When I was diagnosed with testicular cancer in 2013, I was scared.
It’s hard to describe what that really means. I have the usual apprehensions most people have – How are we ever going to afford that thing we need? Am I going to get in trouble with my boss for that mistake? Should I go to that thing or stay home? But this was different. This was, literally, a matter of life or death, and it was overwhelming.
I should tell you now, this isn’t about cancer, at least not really. It’s about John Wayne.
Once I went through the whole process of diagnosis, confirmation, and surgery, the final step was getting radiation treatments (I was very lucky – a combination of early detection and quick responses from my doctors meant I got to avoid chemo). When Sandy and I were taken to one of the doctor’s exam rooms, we were surrounded. Staring laconically out at us from nearly every wall space and flat surface was The Duke.
Posters, studio stills, and memorabilia wrapped us up in a virtual John Wayne blanket (which I would not have been surprised to find). Along with my doctor’s laid back, hippy, Hefner-meets-David Wooderson vibe, it was the first time in the whole process that I allowed myself to feel that everything was going to be OK. John Wayne – and anyone who obviously found so much inspiration in him – wasn’t going to let me down.
Before this, I most closely associated Wayne with my mom. She’s a big fan, and back when I was younger we would spend a lot of weekend time watching his movies on cable. At the time cable was a new thing, a young and wiry version of what it is today, full of promise but frustratingly lacking in depth. We had maybe a dozen or so channels, about half of those being local. But we did get KTLA, a station out of Los Angeles that padded out its programming the same way a lot of channels did then – with lots and lots of old movies and serials.
And that’s how I got my education in John Wayne. Mom wasn’t as big on his war movies or the few noir and romancey films he made, but of course that still left plenty of the cowboy movies that made him a towering icon of popular culture. “Stagecoach.” “Rio Grande” (his first film with Maureen O’Hara). “The Searchers.” “The Man Who Shot Liberty Valance.” “True Grit” and “Rooster Cogburn.” All these and more made me a fan, too, and gave me an enduring love of westerns that I’ll always associate with Mom. I have a soft spot for all of them, but none occupy a space a big as the one reserved for “The Shootist.”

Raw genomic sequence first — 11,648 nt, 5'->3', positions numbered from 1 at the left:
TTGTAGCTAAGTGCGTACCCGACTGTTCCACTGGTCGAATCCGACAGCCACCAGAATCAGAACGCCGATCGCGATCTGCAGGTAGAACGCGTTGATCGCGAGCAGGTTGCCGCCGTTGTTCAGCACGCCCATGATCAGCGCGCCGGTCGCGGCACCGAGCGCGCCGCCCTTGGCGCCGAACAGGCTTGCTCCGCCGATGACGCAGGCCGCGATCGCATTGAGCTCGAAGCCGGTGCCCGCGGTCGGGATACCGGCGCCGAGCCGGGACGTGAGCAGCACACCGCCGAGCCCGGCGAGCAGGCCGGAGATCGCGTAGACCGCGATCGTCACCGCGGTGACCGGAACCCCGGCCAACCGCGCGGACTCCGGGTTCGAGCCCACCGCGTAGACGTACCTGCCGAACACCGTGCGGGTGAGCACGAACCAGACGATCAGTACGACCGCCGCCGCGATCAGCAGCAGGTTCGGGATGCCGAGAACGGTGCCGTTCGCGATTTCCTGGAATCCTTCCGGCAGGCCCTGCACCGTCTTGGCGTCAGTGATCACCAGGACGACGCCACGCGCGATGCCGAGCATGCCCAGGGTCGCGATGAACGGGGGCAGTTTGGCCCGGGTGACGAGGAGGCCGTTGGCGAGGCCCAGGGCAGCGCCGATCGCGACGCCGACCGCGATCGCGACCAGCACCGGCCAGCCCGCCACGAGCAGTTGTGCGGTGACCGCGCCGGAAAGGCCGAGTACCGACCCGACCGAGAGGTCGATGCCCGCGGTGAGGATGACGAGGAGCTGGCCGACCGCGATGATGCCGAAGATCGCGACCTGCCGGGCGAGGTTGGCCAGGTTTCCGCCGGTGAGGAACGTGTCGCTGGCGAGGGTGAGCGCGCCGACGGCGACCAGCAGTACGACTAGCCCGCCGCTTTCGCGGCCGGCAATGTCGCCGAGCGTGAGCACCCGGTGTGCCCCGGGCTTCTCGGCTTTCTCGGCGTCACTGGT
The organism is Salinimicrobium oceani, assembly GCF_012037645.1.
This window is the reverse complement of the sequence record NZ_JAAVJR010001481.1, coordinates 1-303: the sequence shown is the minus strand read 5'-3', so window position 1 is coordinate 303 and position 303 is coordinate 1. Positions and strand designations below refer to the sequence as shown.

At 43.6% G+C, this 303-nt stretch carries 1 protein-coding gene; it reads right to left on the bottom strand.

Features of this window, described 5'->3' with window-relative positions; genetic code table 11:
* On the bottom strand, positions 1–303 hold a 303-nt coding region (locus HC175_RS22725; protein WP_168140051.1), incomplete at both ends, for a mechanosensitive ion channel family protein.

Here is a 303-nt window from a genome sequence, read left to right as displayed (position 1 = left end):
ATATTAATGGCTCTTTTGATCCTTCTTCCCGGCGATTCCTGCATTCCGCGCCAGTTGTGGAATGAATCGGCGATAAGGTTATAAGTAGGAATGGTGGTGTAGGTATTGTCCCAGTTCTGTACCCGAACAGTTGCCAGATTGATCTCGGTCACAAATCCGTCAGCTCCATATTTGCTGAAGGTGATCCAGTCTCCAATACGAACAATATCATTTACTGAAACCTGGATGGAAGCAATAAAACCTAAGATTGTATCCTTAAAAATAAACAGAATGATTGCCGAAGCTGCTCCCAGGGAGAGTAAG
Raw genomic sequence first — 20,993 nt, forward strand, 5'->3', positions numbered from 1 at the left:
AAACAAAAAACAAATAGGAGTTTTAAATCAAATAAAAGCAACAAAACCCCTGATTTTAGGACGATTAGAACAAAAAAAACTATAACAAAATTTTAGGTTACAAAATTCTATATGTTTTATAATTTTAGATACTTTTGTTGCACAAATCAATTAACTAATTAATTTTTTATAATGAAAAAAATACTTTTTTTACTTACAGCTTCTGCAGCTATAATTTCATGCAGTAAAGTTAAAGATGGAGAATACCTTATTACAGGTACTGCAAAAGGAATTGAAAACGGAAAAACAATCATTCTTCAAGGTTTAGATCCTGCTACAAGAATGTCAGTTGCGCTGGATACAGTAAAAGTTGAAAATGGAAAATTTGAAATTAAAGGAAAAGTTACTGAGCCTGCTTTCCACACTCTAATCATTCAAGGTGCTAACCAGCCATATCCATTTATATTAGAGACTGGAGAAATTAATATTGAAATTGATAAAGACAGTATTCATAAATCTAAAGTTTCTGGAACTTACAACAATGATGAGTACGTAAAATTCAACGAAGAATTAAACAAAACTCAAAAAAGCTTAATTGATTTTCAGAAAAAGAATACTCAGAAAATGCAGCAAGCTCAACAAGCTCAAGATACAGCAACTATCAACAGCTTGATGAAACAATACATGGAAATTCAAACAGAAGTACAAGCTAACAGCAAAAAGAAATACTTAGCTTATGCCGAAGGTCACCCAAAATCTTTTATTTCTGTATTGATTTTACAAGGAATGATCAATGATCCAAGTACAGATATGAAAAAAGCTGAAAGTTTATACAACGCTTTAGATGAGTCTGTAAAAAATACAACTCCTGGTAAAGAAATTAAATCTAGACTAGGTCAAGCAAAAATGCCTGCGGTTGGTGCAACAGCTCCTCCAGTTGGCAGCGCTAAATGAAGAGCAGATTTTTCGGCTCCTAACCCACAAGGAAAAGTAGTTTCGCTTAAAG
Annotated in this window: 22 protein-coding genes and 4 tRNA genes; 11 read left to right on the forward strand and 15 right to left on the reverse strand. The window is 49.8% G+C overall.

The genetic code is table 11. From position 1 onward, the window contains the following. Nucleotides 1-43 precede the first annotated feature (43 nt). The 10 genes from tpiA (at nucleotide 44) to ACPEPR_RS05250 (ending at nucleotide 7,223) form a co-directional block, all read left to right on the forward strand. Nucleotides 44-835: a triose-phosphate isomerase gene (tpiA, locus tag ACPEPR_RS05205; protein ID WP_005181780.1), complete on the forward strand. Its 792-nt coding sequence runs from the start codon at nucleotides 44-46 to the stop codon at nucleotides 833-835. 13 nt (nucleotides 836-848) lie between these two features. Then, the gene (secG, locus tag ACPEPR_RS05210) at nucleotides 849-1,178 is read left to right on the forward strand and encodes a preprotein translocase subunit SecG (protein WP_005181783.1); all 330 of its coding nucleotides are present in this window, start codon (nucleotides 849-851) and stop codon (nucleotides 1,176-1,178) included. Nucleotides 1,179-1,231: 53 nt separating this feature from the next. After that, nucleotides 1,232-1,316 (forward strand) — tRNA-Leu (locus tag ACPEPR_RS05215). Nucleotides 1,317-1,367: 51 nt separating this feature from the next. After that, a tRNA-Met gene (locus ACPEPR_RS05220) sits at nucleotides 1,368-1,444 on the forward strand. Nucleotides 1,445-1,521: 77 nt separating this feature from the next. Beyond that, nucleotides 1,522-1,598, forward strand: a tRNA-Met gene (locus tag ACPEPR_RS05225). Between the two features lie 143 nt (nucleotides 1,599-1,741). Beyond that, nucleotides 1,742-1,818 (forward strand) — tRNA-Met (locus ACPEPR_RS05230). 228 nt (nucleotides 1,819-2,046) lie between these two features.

“The Shootist” is, without a doubt, my absolute favorite John Wayne movie, and probably one of my top 10 favorite movies, period. Wayne gives the best, most nuanced, and heartbreaking performance of his life in this movie, which co-stars a young Ron Howard, a still-captivating Lauren Bacall, and the quietly raging James Stewart. The cast alone is a powerhouse, but Wayne is the rock-steady center of a film on life fading away.
The movie is about an aging gunfighter (Wayne), who’s name alone still has the power to set people on edge; when J.B. Books is in the room, everyone else starts looking for the exit. For the most part, though, Books just wants some peace and quiet because, after surviving a lifetime of shoot-outs, cancer is killing him. He wants to drift into history without fuss like the Wild West itself, and finds a small town where he figures he can live out what’s left of his life. But Dr. Hostetler (Stewart) tells him his death will be as ugly as his past – Books can expect his body to painfully betray him, to the point that even laudanum won’t see him through anymore.
New to town, Books finds a room at a local boarding house, run by a widow and her son (Bacall and Howard). Bond Rogers knows who he is and doesn’t like having a killer under her roof one bit, but her son Gillom is fascinated by the gunfighter and wants to follow in his footsteps. Meanwhile, word has gotten around that Books is in town, and people have come gunning for the legendary shootist.
One of the things I like best about this movie is how low-key the whole thing is while also accomplishing an underlying tension that comes from knowing tragedy is inevitable. That tension becomes palpable when you find out this is John Wayne’s last movie, and that this was an undeniably personal film for Wayne. He had already lost a lung and some ribs to an earlier bout with lung cancer. Three years after this movie’s release in 1976 he would die from stomach cancer.
In the 70s, when I was growing up, that’s what cancer did – it killed you. Diagnoses would tend to come much later in the cancer’s growth, and treatment was almost medieval compared to today. Cancer was practically a death sentence, it seemed, and survival was at best a coin toss. It didn’t matter if it was his six-pack-a-day cigarette habit or his exposure to highly radioactive soil while on location for “The Conqueror;” cancer finally brought down the Duke.
The irony of seeing a couple of dozen images of a man who died of cancer while waiting to be treated for cancer wasn’t lost on me. Still, for whatever reason, I found comfort in it. And when, at the end of my radiation treatment, the doctor gave me a plaque with a John Wayne quote on it, I cried.
The quote is short and simple. It says:
Courage is being scared to death, but saddling up anyway.
I hung that plaque above my nightstand, and I see it every day. And every day, I saddle up.